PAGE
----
Students who work in MON 418, the graduate studies office in Ryerson’s Monetary Times building (Civil Engineering Building), have been working without heat all winter long.
First noticing the cold in late November, PhD student and teaching assistant Kevin Zhang sent his first complaint about the lack of heating in his office to the building’s technical lead hand officer 121 days ago. A number of complaints from him and his co-workers have followed, he said.
An email sent to Zhang in January from facilities said efforts had been made to fix the heating system, with requests being sent to an HVAC mechanic and supervisor. But their room still remained without heat.
“We’re suffering … We’re in here for a quite a few hours. After the first 30 minutes, you start to feel (the cold). It’s distracting, you can’t work. And then there’s the anger at facilities for how long it’s gone on,” Zhang said.
“At this point, I think facilities is like, ‘It’ll be spring and then they’ll stop complaining.’ For us, it’s a matter of principle to get this fixed.”
Ryerson international student and teaching assistant Tarek Ghazal recently arrived in Canada and works in the office. Originally from Egypt, Ghazal said he is not used to the Canadian climate and that he did not expect to deal with the cold indoors as well.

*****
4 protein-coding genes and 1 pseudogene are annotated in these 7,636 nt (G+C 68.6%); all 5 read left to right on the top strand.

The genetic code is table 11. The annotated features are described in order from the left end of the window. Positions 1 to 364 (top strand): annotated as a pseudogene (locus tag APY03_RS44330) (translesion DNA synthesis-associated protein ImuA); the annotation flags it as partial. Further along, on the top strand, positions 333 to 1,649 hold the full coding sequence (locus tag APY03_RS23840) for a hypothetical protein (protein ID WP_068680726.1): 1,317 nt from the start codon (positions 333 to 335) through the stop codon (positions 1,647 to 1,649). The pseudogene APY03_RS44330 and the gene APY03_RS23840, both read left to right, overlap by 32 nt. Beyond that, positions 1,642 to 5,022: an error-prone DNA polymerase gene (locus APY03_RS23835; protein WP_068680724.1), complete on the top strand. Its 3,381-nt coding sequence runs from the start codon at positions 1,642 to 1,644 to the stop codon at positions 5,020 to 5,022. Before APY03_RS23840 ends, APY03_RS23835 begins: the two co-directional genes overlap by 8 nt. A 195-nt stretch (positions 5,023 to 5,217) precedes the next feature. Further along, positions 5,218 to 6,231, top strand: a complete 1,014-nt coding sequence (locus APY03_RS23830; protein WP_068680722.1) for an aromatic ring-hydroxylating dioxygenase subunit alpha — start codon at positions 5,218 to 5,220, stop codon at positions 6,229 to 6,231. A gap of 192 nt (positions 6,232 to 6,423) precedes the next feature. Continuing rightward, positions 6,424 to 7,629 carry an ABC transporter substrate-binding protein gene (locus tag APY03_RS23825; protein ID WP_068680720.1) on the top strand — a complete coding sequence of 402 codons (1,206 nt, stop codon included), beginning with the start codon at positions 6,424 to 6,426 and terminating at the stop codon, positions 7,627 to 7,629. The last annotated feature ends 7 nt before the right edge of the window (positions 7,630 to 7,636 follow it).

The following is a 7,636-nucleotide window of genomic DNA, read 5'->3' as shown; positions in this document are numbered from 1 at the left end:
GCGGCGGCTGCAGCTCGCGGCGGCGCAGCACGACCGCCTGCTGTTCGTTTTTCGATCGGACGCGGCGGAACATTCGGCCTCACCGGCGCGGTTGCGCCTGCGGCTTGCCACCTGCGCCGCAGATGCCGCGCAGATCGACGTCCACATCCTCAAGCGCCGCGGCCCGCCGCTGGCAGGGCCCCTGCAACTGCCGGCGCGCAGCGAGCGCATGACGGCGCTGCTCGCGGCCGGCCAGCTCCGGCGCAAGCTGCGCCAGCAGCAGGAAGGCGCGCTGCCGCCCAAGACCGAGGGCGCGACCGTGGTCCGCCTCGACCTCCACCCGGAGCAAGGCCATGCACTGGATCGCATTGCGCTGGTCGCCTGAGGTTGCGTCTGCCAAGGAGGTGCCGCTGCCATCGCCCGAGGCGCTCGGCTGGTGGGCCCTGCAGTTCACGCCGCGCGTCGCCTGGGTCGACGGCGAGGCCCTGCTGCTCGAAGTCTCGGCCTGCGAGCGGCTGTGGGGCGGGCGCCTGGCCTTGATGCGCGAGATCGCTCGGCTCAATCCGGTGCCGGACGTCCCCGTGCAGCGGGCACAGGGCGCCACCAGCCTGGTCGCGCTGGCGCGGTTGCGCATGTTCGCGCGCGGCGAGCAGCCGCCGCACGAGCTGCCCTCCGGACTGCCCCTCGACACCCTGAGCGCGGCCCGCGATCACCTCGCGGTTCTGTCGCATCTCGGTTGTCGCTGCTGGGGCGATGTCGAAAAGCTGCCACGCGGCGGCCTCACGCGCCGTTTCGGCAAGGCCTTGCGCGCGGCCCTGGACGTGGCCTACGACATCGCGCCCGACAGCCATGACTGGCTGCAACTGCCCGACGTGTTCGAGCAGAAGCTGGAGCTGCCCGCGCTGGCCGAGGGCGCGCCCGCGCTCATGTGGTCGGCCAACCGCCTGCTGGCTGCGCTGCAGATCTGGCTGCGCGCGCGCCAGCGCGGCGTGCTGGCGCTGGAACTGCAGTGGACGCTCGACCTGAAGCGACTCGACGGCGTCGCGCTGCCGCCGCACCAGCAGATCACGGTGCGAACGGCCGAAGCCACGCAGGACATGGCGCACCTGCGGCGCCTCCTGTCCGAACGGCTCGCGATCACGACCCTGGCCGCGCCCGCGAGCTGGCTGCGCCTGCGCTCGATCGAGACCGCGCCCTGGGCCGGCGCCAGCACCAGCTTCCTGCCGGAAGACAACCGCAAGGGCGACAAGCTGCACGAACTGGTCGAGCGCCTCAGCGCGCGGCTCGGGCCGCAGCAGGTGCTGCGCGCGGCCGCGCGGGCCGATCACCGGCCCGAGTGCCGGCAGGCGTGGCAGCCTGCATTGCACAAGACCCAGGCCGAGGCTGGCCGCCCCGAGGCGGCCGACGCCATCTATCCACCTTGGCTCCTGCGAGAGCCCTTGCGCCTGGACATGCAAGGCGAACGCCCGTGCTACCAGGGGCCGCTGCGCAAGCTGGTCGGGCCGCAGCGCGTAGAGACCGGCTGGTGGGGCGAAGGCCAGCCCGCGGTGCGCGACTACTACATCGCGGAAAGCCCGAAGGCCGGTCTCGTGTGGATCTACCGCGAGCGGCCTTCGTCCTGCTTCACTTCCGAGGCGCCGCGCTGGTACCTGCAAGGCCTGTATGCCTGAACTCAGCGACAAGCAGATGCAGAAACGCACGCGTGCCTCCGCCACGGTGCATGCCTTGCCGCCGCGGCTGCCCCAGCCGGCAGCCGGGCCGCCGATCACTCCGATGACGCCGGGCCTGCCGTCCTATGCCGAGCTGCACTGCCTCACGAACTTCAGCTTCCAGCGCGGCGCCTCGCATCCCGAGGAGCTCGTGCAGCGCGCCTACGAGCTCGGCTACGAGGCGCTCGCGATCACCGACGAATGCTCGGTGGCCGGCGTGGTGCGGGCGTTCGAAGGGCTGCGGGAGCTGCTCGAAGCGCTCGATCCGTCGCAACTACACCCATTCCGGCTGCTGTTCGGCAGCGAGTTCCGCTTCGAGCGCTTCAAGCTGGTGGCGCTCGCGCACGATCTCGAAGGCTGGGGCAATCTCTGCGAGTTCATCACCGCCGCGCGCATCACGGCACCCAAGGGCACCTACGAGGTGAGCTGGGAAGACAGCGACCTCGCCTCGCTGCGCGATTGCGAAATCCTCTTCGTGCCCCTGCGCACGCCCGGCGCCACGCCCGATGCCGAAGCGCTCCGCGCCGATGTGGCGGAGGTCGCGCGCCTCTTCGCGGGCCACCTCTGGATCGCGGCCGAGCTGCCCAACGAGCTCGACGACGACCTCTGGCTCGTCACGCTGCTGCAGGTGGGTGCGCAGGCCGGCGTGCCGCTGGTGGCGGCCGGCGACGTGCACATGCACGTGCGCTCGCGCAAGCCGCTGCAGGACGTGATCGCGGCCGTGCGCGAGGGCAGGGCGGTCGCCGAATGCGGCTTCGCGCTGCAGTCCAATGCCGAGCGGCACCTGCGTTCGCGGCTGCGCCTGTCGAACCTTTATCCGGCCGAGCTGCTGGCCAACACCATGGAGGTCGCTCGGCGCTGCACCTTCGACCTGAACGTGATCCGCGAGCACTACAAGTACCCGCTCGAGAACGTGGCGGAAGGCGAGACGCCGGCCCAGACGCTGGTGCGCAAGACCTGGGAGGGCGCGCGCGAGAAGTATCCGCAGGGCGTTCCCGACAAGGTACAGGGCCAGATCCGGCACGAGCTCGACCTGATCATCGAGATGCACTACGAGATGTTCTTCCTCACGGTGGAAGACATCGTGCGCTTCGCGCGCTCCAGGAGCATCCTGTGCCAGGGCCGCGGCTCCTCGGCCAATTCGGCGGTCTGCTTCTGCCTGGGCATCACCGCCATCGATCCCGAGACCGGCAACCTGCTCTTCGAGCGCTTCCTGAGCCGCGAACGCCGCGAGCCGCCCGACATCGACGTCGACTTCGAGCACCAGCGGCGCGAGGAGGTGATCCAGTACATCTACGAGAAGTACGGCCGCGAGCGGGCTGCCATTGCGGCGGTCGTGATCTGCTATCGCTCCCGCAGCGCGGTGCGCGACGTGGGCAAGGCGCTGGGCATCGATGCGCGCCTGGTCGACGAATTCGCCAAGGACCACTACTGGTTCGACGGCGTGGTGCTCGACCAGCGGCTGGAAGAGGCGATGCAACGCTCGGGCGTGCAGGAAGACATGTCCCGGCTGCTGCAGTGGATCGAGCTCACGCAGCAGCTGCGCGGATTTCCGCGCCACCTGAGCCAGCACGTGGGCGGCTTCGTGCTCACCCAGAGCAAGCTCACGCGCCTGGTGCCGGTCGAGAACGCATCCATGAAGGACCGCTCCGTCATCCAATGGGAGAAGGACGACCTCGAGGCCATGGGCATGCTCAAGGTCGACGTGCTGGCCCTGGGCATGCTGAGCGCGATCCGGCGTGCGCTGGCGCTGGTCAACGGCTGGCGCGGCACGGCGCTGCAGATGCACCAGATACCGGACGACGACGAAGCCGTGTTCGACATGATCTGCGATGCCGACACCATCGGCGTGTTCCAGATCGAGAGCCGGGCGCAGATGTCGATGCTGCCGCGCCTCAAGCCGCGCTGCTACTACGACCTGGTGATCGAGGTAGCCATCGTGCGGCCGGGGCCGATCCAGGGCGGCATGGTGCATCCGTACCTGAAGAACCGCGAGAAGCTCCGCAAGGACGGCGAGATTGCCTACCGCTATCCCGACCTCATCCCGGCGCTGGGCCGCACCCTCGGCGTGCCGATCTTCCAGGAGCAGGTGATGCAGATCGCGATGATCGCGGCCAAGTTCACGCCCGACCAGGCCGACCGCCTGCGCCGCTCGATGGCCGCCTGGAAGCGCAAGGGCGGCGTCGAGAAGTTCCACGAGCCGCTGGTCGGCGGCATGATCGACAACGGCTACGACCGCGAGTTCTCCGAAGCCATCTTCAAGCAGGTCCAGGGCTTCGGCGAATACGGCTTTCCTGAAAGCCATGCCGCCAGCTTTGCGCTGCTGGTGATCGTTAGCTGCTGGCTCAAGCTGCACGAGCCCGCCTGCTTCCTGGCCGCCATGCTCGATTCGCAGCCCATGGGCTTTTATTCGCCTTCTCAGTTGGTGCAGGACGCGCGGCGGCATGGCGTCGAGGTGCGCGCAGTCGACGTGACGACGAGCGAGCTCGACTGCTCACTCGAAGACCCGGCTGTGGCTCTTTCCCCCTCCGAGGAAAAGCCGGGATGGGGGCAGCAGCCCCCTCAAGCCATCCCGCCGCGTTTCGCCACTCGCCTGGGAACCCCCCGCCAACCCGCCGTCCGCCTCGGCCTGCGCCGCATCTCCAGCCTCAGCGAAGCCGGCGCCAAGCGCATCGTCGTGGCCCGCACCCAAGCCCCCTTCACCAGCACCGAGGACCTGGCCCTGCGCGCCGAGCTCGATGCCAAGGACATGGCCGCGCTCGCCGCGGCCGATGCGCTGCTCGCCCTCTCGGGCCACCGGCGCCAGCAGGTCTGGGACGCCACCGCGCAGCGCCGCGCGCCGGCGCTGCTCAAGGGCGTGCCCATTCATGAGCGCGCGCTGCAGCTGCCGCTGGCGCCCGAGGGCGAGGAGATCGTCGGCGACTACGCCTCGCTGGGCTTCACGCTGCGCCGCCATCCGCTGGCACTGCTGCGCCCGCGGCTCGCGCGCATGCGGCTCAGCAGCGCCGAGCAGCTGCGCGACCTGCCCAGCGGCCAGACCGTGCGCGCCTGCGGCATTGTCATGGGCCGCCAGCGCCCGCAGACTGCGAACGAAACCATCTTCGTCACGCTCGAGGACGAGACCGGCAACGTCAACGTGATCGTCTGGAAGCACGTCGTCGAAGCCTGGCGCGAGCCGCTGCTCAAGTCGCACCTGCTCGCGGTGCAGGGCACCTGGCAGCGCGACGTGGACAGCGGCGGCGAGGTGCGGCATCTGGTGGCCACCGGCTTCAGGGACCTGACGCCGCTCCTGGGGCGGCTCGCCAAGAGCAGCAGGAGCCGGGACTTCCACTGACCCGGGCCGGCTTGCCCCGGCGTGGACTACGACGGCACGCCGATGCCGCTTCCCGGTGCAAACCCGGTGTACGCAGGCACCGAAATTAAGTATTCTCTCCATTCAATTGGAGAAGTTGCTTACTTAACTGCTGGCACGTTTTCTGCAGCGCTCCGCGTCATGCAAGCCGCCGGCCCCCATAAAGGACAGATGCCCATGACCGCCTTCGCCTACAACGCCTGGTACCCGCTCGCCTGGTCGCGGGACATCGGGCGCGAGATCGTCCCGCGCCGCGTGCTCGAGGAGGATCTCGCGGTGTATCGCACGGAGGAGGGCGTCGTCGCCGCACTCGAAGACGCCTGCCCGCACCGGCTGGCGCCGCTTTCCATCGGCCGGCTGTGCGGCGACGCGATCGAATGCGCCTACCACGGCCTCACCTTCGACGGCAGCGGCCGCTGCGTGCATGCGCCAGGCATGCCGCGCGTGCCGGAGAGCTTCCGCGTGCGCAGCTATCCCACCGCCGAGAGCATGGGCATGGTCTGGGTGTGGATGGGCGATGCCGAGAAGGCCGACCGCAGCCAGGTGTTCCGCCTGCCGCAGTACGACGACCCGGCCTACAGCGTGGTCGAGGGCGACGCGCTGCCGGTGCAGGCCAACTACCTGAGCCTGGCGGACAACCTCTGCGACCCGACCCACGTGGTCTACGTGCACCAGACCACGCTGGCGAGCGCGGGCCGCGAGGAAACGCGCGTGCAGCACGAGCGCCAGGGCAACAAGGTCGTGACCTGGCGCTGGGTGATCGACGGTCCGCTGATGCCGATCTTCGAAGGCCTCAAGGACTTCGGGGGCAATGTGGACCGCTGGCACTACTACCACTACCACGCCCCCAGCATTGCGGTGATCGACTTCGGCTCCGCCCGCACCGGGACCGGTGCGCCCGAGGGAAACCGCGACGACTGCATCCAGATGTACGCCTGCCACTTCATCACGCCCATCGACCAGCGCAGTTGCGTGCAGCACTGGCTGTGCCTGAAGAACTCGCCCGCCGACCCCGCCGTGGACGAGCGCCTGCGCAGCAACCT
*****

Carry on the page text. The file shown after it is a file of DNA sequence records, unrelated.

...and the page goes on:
“I expected that all the offices would be heated and when I arrived, they said, ‘No, the heating is not working.’ Back home, the temperature in the winter is 16 (degrees). When I arrived here, it was -10 and -15 (degrees). I’m not used to the cold. So I asked the guys and they said, ‘Unfortunately, everyone has to buy their own heaters because the heating is not working.’
While others in the office have bought personal space heaters, Ghazal said he cannot.
“I just arrived and I’m an international student and to be honest, I can’t afford to buy a heater. The fact is … I’m freezing.”
This week, the students began a daily email campaign to push the school to fix the heating system.
“We’re just starting our campaign to send emails to facilities, so that we can’t be ignored or at least we’re annoying, so that they have to do something,” Zhang said.
Neither Ryerson’s department of facilities management and development nor the department of public affairs responded in time for publication.